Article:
Keep in mind, the 100-gallon water tank is a lot of water, and you will fill that gray tank long before you use up the water tank. So, having an exterior shower is a great way to use cleaning water without filling up your gray tank.

The bumper pull toy haulers offered by ATC all plumb their kitchen sink into the black tank, which of course causes the black tank to fill very rapidly. Hence, having the exterior shower option allows you to wash dishes outside and not use up black tank capacity.

If you plan to spend a lot of time dry camping (which you would normally do with a toy hauler), you'll definitely want this. It's far more expensive to add after the initial build.

Tongue Storage and Tray Cover

If you're not getting the Onan Generator option, then definitely get this. You will want as much storage as possible on this trailer, and the diamond plate tray cover looks great. It's far more expensive to buy this after the initial build.

Backup Camera

The backup camera is a very popular item. Certainly, there are a lot of backup cameras you could buy, you don't have to get the one that ATC offers. But, ATC has this wired into the trailer's 12 volt system.

If you're trying to keep your initial costs down, then forego this item because you could find plenty of backup cameras for cheaper, and any RV shop can install it.

Rear Loading Lights

Not a very high demand item unless you plan to load and unload stuff often at night. Most ATC owners don't seem to have any problems loading and unloading at night without them, however.

Flood Lights - High Output

Being able to turn on lights by the front door to see what's making noise outside at night is a pretty popular demand among ATC owners. The standard strip of LED lights that the trailer comes with doesn't illuminate beyond 6 to 8 feet from the door.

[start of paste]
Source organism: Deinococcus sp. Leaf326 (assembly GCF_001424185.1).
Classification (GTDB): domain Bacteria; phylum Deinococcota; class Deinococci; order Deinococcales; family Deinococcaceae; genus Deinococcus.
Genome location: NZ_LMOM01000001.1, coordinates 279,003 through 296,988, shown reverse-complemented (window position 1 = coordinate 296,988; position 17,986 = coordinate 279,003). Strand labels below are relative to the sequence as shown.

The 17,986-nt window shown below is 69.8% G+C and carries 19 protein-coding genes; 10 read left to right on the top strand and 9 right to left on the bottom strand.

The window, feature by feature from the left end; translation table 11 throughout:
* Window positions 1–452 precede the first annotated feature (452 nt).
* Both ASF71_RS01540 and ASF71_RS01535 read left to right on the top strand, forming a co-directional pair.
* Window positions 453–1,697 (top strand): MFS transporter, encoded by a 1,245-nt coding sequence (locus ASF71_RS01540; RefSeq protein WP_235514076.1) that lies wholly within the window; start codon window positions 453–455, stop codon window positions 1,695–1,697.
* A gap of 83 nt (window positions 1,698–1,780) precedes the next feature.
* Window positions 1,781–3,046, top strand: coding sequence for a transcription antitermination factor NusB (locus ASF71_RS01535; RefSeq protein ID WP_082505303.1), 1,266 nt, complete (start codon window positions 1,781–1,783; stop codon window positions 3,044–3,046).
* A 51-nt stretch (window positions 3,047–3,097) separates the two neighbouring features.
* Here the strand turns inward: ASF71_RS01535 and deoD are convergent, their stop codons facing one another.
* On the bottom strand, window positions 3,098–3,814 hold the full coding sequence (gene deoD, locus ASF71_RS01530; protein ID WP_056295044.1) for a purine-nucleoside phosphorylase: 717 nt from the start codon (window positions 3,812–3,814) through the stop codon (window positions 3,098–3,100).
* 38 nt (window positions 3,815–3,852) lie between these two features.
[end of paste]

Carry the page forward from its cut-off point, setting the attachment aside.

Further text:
These lights, however, will illuminate much more and let you see the grizzly bear coming into your camp.

Solar Panels

If your goal is to have electricity while camped (or parked) somewhere without hookups, then solar panels are a compelling purchase.

A single 150 watt solar panel will be just enough to give your battery bank a slow charge, but likely will not keep up with normal 12 volt demand. If you want to still turn on all lights, run fans, run water, and keep your refrigerator running, you will need more. Our recommendation is to get four of these panels for a theoretical total of 600 watts.

However, that much solar power won't do much good without a sufficiently sized battery bank. ATC offers 12 volt batteries. If you're going to get solar panels, get at least two 12 volt batteries to go with them.

Additional Batteries

ATC will put in additional batteries if your dealer writes it up on the order. ATC offers only 12 volt AGM batteries. Our recommendation for everyone is to get two of these batteries.

A single 12 volt battery is insufficient when you're camped or parked without electrical hookup. The furnace will drain that battery within an hour of use. Moreover, ATC toy hauler are built with an automatic 12 volt shut off switch that cuts off power when the battery reaches 50% capacity. Getting a second 12 volt battery will help you run that furnace for much of the night.